Fifty years later, the music of Berg, Webern, and Schoenberg is largely terra incognita for me, and Verklärte Nacht is still my only favorite.  Now, however, I’m looking forward to exploring more of Schoenberg’s output, particularly his violin concerto and the symphonic poem Pelléas und Mélisande.  Who knows what we might see in future installments of this blog?

The following notes were written by the contemporary American composer, Kathy Henkel, for a performance of Verklärte Nacht by the LA Philharmonic.

Arnold Schoenberg was 25 when he dashed off Verklärte Nacht (Transfigured Night) in a flurry of inspiration during a three-week period in September of 1899.  At the time, he was vacationing in the scenic Austrian countryside near the mountain resort of Semmering.  His first large-scale work was also one of the most passionate pieces he ever penned.  As such, it remained close to the composer’s heart throughout his life.

In both its original setting as a string sextet and the later arrangement for string orchestra made in 1917, [revised again in 1943 – DR] Verklärte Nacht enjoys a reputation as one of Schoenberg’s most popular works.  Nonetheless, this sensuous score suffered the fate of many of his creations — getting off to a rocky start with the public.  Although its lush Post-Romantic sounds are perfectly accessible to today’s ears, the piece was greeted with hisses and horrified gasps at its premiere in Vienna on March 18, 1902.  Several aspects of the work provoked this reaction.

Though composers had attached programmatic ideas to chamber music in the past, no one had ever applied the symphonic scope that Schoenberg brought to his Op. 4 when he wedded the tone-poem concept of Franz Liszt and Richard Strauss to a work for small string ensemble.  The subversive infiltration of Wagnerian harmonies into such an intimate musical setting was likewise unsettling.  Further fueling the controversy was the shockingly erotic poem (by turn-of-the-century standards, anyway) that gave its title to the piece and served as Schoenberg’s programmatic inspiration.

From a collection published in 1896, entitled Weib und Welt (Woman and the World), Richard Dehmel’s poem chronicles a poignant conversation between a man and a woman as they walk through the moonlit woods on a cold, clear winter night.  Tormented by guilt, the woman confesses that, wishing to fulfill herself through motherhood, she had become pregnant by another man before meeting and falling in love with her companion.  She ends with a heart-rending lament: “Now life has taken revenge, for I have met you — ah, you.”  As the woman stumbles tearfully on in silence, the man considers the situation, then speaks: “Let the child you carry not burden your soul.”  He assures her that because their love is so strong, the unborn child will become his.  Redeemed by his love and forgiveness, her world-weary heart is lightened.  They embrace, “their breaths joined in the air as they kiss” — and as they continue their walk, the night takes on a transfigured aura.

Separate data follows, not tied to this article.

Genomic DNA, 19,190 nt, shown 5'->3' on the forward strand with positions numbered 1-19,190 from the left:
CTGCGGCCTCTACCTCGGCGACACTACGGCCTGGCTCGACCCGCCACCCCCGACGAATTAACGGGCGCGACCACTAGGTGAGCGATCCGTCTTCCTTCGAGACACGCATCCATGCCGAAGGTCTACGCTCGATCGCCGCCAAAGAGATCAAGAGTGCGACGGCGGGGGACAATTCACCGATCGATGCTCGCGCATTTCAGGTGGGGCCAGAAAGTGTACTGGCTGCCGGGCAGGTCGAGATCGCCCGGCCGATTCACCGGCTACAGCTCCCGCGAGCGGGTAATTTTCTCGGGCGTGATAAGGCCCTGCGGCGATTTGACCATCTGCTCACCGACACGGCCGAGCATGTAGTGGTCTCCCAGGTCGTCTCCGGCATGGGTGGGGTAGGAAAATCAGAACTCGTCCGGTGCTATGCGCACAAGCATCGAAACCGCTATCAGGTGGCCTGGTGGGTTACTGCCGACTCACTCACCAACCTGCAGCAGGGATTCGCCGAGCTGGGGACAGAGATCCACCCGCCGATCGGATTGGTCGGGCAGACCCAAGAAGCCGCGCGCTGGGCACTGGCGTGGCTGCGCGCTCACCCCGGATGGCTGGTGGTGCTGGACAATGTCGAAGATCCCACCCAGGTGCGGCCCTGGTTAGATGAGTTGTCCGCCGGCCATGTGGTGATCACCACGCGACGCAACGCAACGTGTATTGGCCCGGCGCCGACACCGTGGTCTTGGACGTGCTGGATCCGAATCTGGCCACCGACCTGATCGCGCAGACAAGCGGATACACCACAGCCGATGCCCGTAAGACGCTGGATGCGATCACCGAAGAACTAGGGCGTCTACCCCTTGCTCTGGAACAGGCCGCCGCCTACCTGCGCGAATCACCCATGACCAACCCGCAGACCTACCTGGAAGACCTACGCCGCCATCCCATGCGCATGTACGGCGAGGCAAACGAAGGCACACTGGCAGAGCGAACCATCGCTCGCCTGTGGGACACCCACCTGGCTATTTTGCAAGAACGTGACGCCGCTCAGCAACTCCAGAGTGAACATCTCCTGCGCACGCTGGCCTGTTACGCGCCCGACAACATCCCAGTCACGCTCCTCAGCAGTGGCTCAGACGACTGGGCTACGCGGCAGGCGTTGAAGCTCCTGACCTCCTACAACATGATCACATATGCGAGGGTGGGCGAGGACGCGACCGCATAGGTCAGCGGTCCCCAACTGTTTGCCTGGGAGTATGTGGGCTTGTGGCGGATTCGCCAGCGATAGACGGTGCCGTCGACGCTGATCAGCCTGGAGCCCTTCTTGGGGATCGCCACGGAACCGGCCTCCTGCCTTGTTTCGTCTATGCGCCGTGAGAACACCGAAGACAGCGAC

Played without break, the music mirrors the five sections of the poem: an introduction, which sets the scene in the shadowy forest; the woman’s depressed trudge and anguished confession; the man’s deep-toned, comforting forgiveness; the enraptured love duet in an optimistic major mode; and the ethereal apotheosis, representing the “transfigured night” itself.  The first part of the score hovers around a despairing and anxious D minor.  Then, the second section evolves through a more hopeful D major, as the scene and music pass from dark to light, from guilt to forgiveness.  Throughout this process, Schoenberg continuously transforms themes and motifs to render an intensely expressive musical depiction of the powerful human drama of Dehmel’s poem.

After hearing the Vienna premiere, Dehmel himself wrote to Schoenberg: “I had intended to follow the motives of my text in your composition, but soon forgot to do so, I was so enthralled by the music.”  And indeed, the music completely holds the listener’s imagination as Schoenberg’s magical score travels the road from the first line of Dehmel’s poem to the last: “Two people walk through bleak, cold woods… Two people walk through exalted, shining night.”

Notes by Kathy Henkel

In this video, we hear the New England Conservatory Chamber Orchestra, playing without a conductor, in a live performance from 2013.  I think the darkened stage creates just the right atmosphere for a performance of Transfigured Night.

Published in: on October 31, 2016 at 1:10 pm  Leave a Comment  
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Mozart: Piano Concerto No. 20 in D minor Pianist – Maria João Pires

Wolfgang Amadeus Mozart

Wolfgang Amadeus Mozart

Imagine for a moment that you are an internationally renowned concert pianist and that you have been engaged to play a Mozart concerto with the Amsterdam Concertgebouw Orchestra.  Your first run-through with the orchestra is taking place not in the privacy of an empty concert hall, but at a lunchtime concert before the Amsterdam public.  Confident in your preparation and years of experience, you take your seat at the piano.  The conductor raises his baton, gives the downbeat, and the orchestra begins to play… the wrong concerto!

That’s the sort of thing nightmares are made of, but it’s exactly what happened to Maria João Pires at a 1999 concert conducted by Riccardo Chailly.  She was expecting to play Mozart’s Concerto No. 9 in E-flat, known as the “Jeunehomme”, but there was a miscommunication somewhere, and the orchestra launched into the Concerto No. 20 in D minor instead.  Pires’ shock and dismay – and her remarkable recovery – were captured by a documentary film crew in this unforgettable clip: